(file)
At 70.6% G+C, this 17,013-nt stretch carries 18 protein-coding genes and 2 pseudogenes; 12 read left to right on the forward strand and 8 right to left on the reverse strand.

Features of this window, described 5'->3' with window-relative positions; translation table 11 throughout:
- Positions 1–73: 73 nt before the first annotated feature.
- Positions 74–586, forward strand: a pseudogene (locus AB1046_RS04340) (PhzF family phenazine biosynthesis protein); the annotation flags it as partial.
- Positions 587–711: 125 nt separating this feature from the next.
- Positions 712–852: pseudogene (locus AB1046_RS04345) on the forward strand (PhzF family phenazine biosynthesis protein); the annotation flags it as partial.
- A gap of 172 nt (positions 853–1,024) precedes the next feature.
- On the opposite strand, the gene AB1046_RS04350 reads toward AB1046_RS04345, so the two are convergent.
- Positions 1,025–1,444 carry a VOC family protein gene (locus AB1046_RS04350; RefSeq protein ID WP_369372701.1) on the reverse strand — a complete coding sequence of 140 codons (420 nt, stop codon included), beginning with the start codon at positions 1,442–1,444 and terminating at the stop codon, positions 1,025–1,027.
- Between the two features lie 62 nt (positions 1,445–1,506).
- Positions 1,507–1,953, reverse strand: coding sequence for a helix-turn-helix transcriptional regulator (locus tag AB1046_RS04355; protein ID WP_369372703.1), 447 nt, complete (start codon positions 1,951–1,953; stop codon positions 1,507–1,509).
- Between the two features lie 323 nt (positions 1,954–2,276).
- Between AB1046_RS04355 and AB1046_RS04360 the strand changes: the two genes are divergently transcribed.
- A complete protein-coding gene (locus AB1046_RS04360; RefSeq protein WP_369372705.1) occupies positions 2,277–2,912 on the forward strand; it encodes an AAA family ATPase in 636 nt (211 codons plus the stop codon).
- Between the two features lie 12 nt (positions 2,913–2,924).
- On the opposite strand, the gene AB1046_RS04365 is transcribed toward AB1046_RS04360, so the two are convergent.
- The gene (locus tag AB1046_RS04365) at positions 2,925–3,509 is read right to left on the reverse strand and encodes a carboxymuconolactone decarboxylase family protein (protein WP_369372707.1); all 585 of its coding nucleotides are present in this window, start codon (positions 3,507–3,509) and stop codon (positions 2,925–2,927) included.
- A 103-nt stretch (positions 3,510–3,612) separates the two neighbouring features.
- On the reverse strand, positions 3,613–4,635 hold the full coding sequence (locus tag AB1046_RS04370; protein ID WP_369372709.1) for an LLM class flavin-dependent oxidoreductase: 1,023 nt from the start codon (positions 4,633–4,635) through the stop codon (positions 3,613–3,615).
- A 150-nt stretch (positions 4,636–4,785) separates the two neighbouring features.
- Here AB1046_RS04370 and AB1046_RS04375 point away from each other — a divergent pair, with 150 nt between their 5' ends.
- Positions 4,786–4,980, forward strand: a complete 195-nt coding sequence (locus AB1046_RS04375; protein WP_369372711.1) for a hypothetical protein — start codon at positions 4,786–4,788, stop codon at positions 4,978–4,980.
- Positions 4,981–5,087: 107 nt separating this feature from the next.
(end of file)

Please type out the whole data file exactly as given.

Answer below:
At 70.6% G+C, this 17,013-nt stretch carries 18 protein-coding genes and 2 pseudogenes; 12 read left to right on the forward strand and 8 right to left on the reverse strand.

Features of this window, described 5'->3' with window-relative positions; translation table 11 throughout:
- Positions 1–73: 73 nt before the first annotated feature.
- Positions 74–586, forward strand: a pseudogene (locus AB1046_RS04340) (PhzF family phenazine biosynthesis protein); the annotation flags it as partial.
- Positions 587–711: 125 nt separating this feature from the next.
- Positions 712–852: pseudogene (locus AB1046_RS04345) on the forward strand (PhzF family phenazine biosynthesis protein); the annotation flags it as partial.
- A gap of 172 nt (positions 853–1,024) precedes the next feature.
- On the opposite strand, the gene AB1046_RS04350 reads toward AB1046_RS04345, so the two are convergent.
- Positions 1,025–1,444 carry a VOC family protein gene (locus AB1046_RS04350; RefSeq protein ID WP_369372701.1) on the reverse strand — a complete coding sequence of 140 codons (420 nt, stop codon included), beginning with the start codon at positions 1,442–1,444 and terminating at the stop codon, positions 1,025–1,027.
- Between the two features lie 62 nt (positions 1,445–1,506).
- Positions 1,507–1,953, reverse strand: coding sequence for a helix-turn-helix transcriptional regulator (locus tag AB1046_RS04355; protein ID WP_369372703.1), 447 nt, complete (start codon positions 1,951–1,953; stop codon positions 1,507–1,509).
- Between the two features lie 323 nt (positions 1,954–2,276).
- Between AB1046_RS04355 and AB1046_RS04360 the strand changes: the two genes are divergently transcribed.
- A complete protein-coding gene (locus AB1046_RS04360; RefSeq protein WP_369372705.1) occupies positions 2,277–2,912 on the forward strand; it encodes an AAA family ATPase in 636 nt (211 codons plus the stop codon).
- Between the two features lie 12 nt (positions 2,913–2,924).
- On the opposite strand, the gene AB1046_RS04365 is transcribed toward AB1046_RS04360, so the two are convergent.
- The gene (locus tag AB1046_RS04365) at positions 2,925–3,509 is read right to left on the reverse strand and encodes a carboxymuconolactone decarboxylase family protein (protein WP_369372707.1); all 585 of its coding nucleotides are present in this window, start codon (positions 3,507–3,509) and stop codon (positions 2,925–2,927) included.
- A 103-nt stretch (positions 3,510–3,612) separates the two neighbouring features.
- On the reverse strand, positions 3,613–4,635 hold the full coding sequence (locus tag AB1046_RS04370; protein ID WP_369372709.1) for an LLM class flavin-dependent oxidoreductase: 1,023 nt from the start codon (positions 4,633–4,635) through the stop codon (positions 3,613–3,615).
- A 150-nt stretch (positions 4,636–4,785) separates the two neighbouring features.
- Here AB1046_RS04370 and AB1046_RS04375 point away from each other — a divergent pair, with 150 nt between their 5' ends.
- Positions 4,786–4,980, forward strand: a complete 195-nt coding sequence (locus AB1046_RS04375; protein WP_369372711.1) for a hypothetical protein — start codon at positions 4,786–4,788, stop codon at positions 4,978–4,980.
- Positions 4,981–5,087: 107 nt separating this feature from the next.